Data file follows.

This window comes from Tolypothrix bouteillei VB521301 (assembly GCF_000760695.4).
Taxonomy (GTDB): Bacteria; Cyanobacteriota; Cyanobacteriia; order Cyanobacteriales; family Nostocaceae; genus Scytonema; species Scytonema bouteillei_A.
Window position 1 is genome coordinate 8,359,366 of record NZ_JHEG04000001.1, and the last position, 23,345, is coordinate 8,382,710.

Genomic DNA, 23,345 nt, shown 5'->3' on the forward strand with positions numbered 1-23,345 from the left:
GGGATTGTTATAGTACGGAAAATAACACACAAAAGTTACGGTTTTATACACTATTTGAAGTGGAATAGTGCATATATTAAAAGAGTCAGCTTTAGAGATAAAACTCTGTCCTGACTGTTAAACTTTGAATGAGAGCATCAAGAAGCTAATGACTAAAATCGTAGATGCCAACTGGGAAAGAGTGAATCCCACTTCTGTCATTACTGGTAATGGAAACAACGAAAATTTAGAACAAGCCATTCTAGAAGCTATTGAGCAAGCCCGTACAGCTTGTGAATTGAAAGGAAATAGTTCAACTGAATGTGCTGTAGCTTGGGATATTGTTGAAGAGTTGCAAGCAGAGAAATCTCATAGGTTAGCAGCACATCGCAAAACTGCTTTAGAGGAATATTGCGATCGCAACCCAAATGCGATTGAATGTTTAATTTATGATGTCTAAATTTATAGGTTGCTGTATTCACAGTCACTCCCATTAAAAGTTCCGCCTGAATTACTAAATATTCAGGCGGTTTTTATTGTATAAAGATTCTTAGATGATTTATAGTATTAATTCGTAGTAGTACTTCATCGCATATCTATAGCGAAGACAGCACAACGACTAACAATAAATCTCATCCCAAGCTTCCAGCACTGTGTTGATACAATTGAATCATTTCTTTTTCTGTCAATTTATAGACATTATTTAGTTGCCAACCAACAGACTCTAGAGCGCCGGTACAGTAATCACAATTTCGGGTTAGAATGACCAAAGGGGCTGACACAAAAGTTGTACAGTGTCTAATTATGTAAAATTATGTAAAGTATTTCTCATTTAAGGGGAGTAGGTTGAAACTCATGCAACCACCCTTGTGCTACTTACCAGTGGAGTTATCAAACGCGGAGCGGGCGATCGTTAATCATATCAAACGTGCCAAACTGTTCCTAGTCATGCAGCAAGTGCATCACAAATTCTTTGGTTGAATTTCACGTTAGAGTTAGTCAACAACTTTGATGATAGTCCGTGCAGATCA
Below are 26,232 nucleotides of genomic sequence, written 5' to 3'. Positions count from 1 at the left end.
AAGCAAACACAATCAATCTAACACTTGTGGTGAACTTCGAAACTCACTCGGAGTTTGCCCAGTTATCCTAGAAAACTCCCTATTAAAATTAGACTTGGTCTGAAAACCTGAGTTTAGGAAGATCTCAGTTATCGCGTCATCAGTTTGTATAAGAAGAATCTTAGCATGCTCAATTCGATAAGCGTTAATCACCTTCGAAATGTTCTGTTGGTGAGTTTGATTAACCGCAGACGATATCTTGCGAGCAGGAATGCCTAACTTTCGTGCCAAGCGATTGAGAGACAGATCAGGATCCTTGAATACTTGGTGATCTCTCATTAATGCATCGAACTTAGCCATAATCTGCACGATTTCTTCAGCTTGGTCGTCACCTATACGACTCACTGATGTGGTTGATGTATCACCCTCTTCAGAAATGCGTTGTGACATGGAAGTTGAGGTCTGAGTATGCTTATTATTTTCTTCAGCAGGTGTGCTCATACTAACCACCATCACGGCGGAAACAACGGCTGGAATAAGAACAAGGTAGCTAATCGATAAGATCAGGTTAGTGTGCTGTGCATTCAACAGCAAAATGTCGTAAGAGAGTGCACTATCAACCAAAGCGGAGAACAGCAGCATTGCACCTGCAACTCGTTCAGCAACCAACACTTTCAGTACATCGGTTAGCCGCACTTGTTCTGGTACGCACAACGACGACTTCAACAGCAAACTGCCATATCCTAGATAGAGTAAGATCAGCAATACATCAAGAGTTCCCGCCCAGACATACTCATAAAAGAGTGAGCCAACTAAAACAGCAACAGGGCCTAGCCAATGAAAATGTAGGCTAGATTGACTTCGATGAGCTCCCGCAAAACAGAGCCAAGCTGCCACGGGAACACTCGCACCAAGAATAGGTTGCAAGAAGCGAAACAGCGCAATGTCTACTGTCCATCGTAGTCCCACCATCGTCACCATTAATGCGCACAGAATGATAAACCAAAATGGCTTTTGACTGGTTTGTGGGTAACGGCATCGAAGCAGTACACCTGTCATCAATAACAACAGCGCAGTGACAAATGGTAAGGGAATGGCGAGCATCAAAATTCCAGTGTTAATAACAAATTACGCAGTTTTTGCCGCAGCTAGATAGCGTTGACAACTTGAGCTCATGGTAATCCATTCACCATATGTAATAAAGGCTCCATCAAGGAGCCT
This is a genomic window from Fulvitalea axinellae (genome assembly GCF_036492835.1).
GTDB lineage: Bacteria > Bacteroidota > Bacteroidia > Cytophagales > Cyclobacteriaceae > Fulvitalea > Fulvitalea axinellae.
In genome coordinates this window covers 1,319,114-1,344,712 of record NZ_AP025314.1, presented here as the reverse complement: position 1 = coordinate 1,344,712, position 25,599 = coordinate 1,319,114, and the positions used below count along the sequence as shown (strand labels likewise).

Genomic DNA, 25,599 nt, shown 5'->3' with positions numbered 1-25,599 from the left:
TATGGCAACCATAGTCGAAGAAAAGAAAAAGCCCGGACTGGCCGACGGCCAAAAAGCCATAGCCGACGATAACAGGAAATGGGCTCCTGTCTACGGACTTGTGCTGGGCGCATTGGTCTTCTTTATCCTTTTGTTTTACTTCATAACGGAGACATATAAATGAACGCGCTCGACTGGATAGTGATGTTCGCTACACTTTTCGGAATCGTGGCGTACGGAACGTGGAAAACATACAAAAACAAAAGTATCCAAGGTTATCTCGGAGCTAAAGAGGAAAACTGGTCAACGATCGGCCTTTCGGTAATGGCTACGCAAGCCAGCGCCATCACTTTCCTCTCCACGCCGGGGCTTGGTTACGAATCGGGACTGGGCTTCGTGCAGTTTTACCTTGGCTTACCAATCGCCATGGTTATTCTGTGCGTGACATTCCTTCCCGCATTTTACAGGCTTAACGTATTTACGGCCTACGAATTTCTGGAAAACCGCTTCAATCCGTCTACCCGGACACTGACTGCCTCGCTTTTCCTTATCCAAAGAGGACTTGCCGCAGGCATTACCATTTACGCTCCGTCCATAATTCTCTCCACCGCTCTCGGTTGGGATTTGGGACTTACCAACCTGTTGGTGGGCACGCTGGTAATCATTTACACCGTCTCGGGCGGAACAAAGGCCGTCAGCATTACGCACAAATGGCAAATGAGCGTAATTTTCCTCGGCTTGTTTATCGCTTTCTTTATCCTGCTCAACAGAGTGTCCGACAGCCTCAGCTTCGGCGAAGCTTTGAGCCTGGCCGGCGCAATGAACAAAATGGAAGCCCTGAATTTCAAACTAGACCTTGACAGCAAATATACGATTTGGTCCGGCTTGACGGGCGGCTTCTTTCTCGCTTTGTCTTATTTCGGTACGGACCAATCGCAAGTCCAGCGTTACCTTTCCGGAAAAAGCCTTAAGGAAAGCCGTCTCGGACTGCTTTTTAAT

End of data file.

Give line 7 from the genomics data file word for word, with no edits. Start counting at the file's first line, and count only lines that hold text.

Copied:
AAGCAAACACAATCAATCTAACACTTGTGGTGAACTTCGAAACTCACTCGGAGTTTGCCCAGTTATCCTAGAAAACTCCCTATTAAAATTAGACTTGGTCTGAAAACCTGAGTTTAGGAAGATCTCAGTTATCGCGTCATCAGTTTGTATAAGAAGAATCTTAGCATGCTCAATTCGATAAGCGTTAATCACCTTCGAAATGTTCTGTTGGTGAGTTTGATTAACCGCAGACGATATCTTGCGAGCAGGAATGCCTAACTTTCGTGCCAAGCGATTGAGAGACAGATCAGGATCCTTGAATACTTGGTGATCTCTCATTAATGCATCGAACTTAGCCATAATCTGCACGATTTCTTCAGCTTGGTCGTCACCTATACGACTCACTGATGTGGTTGATGTATCACCCTCTTCAGAAATGCGTTGTGACATGGAAGTTGAGGTCTGAGTATGCTTATTATTTTCTTCAGCAGGTGTGCTCATACTAACCACCATCACGGCGGAAACAACGGCTGGAATAAGAACAAGGTAGCTAATCGATAAGATCAGGTTAGTGTGCTGTGCATTCAACAGCAAAATGTCGTAAGAGAGTGCACTATCAACCAAAGCGGAGAACAGCAGCATTGCACCTGCAACTCGTTCAGCAACCAACACTTTCAGTACATCGGTTAGCCGCACTTGTTCTGGTACGCACAACGACGACTTCAACAGCAAACTGCCATATCCTAGATAGAGTAAGATCAGCAATACATCAAGAGTTCCCGCCCAGACATACTCATAAAAGAGTGAGCCAACTAAAACAGCAACAGGGCCTAGCCAATGAAAATGTAGGCTAGATTGACTTCGATGAGCTCCCGCAAAACAGAGCCAAGCTGCCACGGGAACACTCGCACCAAGAATAGGTTGCAAGAAGCGAAACAGCGCAATGTCTACTGTCCATCGTAGTCCCACCATCGTCACCATTAATGCGCACAGAATGATAAACCAAAATGGCTTTTGACTGGTTTGTGGGTAACGGCATCGAAGCAGTACACCTGTCATCAATAACAACAGCGCAGTGACAAATGGTAAGGGAATGGCGAGCATCAAAATTCCAGTGTTAATAACAAATTACGCAGTTTTTGCCGCAGCTAGATAGCGTTGACAACTTGAGCTCATGGTAATCCATTCACCATATGTAATAAAGGCTCCATCAAGGAGCCT